One of the most frustrating parts of following up on research found on the Internet is the lack of proper documentation. One very important area which affects your Irish research is The National Archives, Kew (TNA), reference numbers. This amazing archive outside of London houses over 11 million governmental and public records, comprising one of the largest archival collections in the world. These include records which affects scores of Irish and Irish immigrant families.
The Importance of The National Archives, Kew References
In the case of the TNA collections, the problem sometimes isn’t the lack of records but too many records! Often researchers have spent years in these collections but they fail to document where an important find was located. Fortunately, some databases on TNA website can bring up the reference through a quick search. For unindexed sources, this remains a problem.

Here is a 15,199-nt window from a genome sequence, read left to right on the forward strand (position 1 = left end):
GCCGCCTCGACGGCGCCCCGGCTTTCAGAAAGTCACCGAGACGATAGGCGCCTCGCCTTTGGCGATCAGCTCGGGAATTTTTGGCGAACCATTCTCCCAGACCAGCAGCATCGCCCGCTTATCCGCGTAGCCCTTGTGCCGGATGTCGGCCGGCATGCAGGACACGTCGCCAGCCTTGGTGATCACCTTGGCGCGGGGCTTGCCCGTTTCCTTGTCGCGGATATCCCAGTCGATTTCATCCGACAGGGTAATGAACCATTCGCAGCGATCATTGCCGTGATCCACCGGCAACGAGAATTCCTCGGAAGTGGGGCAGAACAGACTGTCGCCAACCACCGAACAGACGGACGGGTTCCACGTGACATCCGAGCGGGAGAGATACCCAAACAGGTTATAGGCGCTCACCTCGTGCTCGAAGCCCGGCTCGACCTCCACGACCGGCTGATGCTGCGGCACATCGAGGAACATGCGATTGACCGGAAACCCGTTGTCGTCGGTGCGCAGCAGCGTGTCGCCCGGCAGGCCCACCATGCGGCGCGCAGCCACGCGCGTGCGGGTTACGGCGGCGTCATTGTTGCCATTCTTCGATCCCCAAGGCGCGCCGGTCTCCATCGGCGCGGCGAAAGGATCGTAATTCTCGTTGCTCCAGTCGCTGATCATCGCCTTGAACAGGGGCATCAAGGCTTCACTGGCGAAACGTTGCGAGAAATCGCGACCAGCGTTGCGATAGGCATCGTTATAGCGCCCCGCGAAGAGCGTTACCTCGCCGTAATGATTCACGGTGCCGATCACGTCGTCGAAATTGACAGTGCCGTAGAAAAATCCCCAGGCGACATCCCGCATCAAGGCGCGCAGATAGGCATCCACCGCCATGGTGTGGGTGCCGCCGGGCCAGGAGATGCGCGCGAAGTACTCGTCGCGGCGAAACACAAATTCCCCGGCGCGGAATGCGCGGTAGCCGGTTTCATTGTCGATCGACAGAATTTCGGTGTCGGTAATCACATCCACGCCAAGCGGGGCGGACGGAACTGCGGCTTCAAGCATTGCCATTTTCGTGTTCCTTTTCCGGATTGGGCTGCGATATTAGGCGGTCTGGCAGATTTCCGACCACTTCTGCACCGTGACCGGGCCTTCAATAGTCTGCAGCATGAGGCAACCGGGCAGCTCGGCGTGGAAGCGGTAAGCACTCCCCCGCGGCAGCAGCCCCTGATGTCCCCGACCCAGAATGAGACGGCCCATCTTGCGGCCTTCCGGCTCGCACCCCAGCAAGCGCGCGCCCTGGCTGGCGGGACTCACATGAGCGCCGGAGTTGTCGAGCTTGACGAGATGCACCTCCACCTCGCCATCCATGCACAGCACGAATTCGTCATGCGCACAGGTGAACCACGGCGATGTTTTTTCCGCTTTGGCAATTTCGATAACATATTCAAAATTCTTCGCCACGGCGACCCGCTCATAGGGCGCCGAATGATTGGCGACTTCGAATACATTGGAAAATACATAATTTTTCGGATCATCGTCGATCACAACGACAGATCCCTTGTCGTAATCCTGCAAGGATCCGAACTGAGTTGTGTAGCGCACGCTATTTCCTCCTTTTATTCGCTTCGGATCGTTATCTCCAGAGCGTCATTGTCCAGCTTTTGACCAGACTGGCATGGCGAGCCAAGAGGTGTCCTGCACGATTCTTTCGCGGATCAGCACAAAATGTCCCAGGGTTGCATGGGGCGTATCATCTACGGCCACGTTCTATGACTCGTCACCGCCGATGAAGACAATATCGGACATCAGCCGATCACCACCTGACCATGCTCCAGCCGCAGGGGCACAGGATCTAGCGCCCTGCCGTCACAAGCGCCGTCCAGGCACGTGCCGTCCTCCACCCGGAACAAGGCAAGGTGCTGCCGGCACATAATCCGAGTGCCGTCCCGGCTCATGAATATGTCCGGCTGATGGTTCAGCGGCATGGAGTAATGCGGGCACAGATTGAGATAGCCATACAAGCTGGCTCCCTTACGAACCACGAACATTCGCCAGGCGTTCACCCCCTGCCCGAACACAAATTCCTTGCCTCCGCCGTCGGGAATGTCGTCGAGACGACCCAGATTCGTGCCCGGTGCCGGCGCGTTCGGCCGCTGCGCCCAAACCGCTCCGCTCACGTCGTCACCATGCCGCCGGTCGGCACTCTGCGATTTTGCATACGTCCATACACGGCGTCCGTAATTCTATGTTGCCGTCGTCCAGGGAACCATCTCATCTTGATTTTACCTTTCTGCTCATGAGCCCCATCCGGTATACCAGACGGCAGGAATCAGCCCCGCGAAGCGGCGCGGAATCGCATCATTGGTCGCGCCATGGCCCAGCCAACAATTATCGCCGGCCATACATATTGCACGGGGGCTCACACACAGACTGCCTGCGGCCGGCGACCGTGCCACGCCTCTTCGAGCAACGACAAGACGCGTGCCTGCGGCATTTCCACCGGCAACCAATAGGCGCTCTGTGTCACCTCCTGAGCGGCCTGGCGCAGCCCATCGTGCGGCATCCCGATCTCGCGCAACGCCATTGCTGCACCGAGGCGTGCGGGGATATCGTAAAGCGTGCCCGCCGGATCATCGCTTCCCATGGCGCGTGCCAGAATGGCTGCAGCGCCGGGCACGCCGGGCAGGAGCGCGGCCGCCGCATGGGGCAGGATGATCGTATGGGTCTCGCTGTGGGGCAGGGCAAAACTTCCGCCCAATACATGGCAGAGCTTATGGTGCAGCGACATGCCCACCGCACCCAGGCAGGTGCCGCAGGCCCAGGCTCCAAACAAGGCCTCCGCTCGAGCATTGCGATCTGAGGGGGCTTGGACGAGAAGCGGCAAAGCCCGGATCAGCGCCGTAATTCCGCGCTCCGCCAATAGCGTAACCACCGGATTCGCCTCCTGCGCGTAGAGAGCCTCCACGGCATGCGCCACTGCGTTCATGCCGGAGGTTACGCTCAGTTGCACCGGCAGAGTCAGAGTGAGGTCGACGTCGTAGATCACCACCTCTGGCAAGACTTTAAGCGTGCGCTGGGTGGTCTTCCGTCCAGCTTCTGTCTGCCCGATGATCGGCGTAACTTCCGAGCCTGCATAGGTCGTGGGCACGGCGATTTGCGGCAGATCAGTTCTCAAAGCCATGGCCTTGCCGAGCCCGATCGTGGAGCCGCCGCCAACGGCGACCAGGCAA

A reference such as WO97 may look strange to the lay person; yet to seasoned researchers, they automatically know WO means “War Office” and the 97 is the classification within the WO for the Chelsea Pensioners’ Service Records for the British Army solders (not officers) pensioning out of the Army. This collection alone document tens of thousands of Irish born soldiers. So for those familiar with the records, a reference to WO97 is an automatic recognition point. For researchers less familiar with the records, it provides them with a starting place from which to explore a vast array of British Army records.
Libraries Worldwide use the TNA Record Classifications
Because TNA references are so important, libraries and archives around the world with copies of TNA microfilm will cite TNA references along with their own. TNA website has a dedicated page specifically to citation of documents as Citing Documents in the National Archives. There you will find guidelines to properly cite your findings.
As family historians, we typically want to share our research with others. To avoid duplication of efforts and erroneous conclusions, we need to make sure we carefully and professionally document our findings, statements, logic and conclusions.
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